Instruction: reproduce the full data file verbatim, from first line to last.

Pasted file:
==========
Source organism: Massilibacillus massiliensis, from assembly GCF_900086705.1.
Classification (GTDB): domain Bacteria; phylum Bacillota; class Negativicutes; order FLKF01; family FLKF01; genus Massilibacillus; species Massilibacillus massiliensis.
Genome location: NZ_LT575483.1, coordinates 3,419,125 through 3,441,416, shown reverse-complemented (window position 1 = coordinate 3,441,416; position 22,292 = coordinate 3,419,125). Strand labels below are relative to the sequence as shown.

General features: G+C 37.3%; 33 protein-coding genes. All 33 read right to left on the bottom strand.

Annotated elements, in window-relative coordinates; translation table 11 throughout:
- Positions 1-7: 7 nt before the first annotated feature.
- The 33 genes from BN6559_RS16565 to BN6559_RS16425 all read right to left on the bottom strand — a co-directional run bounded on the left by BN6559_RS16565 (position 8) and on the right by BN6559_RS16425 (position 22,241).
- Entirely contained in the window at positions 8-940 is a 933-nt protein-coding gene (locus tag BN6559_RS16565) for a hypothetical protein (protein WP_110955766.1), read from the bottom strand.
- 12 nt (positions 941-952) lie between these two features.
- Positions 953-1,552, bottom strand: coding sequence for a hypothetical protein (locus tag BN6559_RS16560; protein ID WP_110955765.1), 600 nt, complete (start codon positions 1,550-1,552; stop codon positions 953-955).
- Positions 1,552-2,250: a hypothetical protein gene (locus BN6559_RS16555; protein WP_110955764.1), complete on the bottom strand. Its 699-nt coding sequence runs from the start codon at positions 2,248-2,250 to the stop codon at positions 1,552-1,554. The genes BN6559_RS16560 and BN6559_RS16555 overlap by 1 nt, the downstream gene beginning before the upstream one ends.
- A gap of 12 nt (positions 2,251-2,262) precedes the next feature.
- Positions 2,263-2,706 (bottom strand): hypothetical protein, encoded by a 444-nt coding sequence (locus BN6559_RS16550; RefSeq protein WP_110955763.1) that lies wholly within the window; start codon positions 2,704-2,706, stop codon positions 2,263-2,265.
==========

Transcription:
Source organism: Massilibacillus massiliensis, from assembly GCF_900086705.1.
Classification (GTDB): domain Bacteria; phylum Bacillota; class Negativicutes; order FLKF01; family FLKF01; genus Massilibacillus; species Massilibacillus massiliensis.
Genome location: NZ_LT575483.1, coordinates 3,419,125 through 3,441,416, shown reverse-complemented (window position 1 = coordinate 3,441,416; position 22,292 = coordinate 3,419,125). Strand labels below are relative to the sequence as shown.

General features: G+C 37.3%; 33 protein-coding genes. All 33 read right to left on the bottom strand.

Annotated elements, in window-relative coordinates; translation table 11 throughout:
- Positions 1-7: 7 nt before the first annotated feature.
- The 33 genes from BN6559_RS16565 to BN6559_RS16425 all read right to left on the bottom strand — a co-directional run bounded on the left by BN6559_RS16565 (position 8) and on the right by BN6559_RS16425 (position 22,241).
- Entirely contained in the window at positions 8-940 is a 933-nt protein-coding gene (locus tag BN6559_RS16565) for a hypothetical protein (protein WP_110955766.1), read from the bottom strand.
- 12 nt (positions 941-952) lie between these two features.
- Positions 953-1,552, bottom strand: coding sequence for a hypothetical protein (locus tag BN6559_RS16560; protein ID WP_110955765.1), 600 nt, complete (start codon positions 1,550-1,552; stop codon positions 953-955).
- Positions 1,552-2,250: a hypothetical protein gene (locus BN6559_RS16555; protein WP_110955764.1), complete on the bottom strand. Its 699-nt coding sequence runs from the start codon at positions 2,248-2,250 to the stop codon at positions 1,552-1,554. The genes BN6559_RS16560 and BN6559_RS16555 overlap by 1 nt, the downstream gene beginning before the upstream one ends.
- A gap of 12 nt (positions 2,251-2,262) precedes the next feature.
- Positions 2,263-2,706 (bottom strand): hypothetical protein, encoded by a 444-nt coding sequence (locus BN6559_RS16550; RefSeq protein WP_110955763.1) that lies wholly within the window; start codon positions 2,704-2,706, stop codon positions 2,263-2,265.